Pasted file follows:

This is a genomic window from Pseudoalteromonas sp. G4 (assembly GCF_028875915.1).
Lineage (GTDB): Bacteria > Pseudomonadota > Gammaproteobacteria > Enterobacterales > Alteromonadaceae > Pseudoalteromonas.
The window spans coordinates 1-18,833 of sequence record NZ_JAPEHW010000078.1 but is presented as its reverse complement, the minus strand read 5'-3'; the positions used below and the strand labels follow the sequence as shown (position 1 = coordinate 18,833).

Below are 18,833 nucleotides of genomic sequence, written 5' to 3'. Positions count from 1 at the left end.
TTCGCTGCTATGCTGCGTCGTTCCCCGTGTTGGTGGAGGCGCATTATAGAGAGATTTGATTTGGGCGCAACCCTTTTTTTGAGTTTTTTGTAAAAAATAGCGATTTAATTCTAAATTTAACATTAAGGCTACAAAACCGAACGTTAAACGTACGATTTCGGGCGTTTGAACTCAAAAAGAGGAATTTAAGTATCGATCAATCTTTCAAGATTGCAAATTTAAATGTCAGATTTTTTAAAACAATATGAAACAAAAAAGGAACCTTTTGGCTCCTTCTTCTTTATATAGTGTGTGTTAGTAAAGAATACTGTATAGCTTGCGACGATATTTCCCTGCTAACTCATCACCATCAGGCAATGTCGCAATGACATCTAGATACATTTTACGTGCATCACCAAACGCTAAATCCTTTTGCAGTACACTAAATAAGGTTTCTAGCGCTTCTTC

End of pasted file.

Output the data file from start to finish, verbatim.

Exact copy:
This is a genomic window from Pseudoalteromonas sp. G4 (assembly GCF_028875915.1).
Lineage (GTDB): Bacteria > Pseudomonadota > Gammaproteobacteria > Enterobacterales > Alteromonadaceae > Pseudoalteromonas.
The window spans coordinates 1-18,833 of sequence record NZ_JAPEHW010000078.1 but is presented as its reverse complement, the minus strand read 5'-3'; the positions used below and the strand labels follow the sequence as shown (position 1 = coordinate 18,833).

Below are 18,833 nucleotides of genomic sequence, written 5' to 3'. Positions count from 1 at the left end.
TTCGCTGCTATGCTGCGTCGTTCCCCGTGTTGGTGGAGGCGCATTATAGAGAGATTTGATTTGGGCGCAACCCTTTTTTTGAGTTTTTTGTAAAAAATAGCGATTTAATTCTAAATTTAACATTAAGGCTACAAAACCGAACGTTAAACGTACGATTTCGGGCGTTTGAACTCAAAAAGAGGAATTTAAGTATCGATCAATCTTTCAAGATTGCAAATTTAAATGTCAGATTTTTTAAAACAATATGAAACAAAAAAGGAACCTTTTGGCTCCTTCTTCTTTATATAGTGTGTGTTAGTAAAGAATACTGTATAGCTTGCGACGATATTTCCCTGCTAACTCATCACCATCAGGCAATGTCGCAATGACATCTAGATACATTTTACGTGCATCACCAAACGCTAAATCCTTTTGCAGTACACTAAATAAGGTTTCTAGCGCTTCTTC